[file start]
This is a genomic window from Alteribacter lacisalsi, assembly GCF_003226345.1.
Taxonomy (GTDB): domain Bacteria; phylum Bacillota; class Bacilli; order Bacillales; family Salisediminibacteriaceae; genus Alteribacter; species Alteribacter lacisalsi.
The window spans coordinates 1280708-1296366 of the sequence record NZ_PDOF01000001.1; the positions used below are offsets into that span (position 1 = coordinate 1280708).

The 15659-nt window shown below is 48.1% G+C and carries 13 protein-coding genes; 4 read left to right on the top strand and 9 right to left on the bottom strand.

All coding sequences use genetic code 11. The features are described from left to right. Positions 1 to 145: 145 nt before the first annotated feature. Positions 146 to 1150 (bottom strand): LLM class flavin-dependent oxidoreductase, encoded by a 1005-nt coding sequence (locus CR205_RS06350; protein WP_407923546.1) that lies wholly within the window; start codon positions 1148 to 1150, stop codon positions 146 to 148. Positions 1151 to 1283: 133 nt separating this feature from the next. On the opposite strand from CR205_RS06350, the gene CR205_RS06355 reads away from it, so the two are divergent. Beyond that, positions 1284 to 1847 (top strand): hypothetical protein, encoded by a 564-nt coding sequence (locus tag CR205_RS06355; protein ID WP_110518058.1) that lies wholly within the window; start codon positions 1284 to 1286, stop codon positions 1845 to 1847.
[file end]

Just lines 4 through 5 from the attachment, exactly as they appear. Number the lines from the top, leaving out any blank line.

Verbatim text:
The 15659-nt window shown below is 48.1% G+C and carries 13 protein-coding genes; 4 read left to right on the top strand and 9 right to left on the bottom strand.

All coding sequences use genetic code 11. The features are described from left to right. Positions 1 to 145: 145 nt before the first annotated feature. Positions 146 to 1150 (bottom strand): LLM class flavin-dependent oxidoreductase, encoded by a 1005-nt coding sequence (locus CR205_RS06350; protein WP_407923546.1) that lies wholly within the window; start codon positions 1148 to 1150, stop codon positions 146 to 148. Positions 1151 to 1283: 133 nt separating this feature from the next. On the opposite strand from CR205_RS06350, the gene CR205_RS06355 reads away from it, so the two are divergent. Beyond that, positions 1284 to 1847 (top strand): hypothetical protein, encoded by a 564-nt coding sequence (locus tag CR205_RS06355; protein ID WP_110518058.1) that lies wholly within the window; start codon positions 1284 to 1286, stop codon positions 1845 to 1847.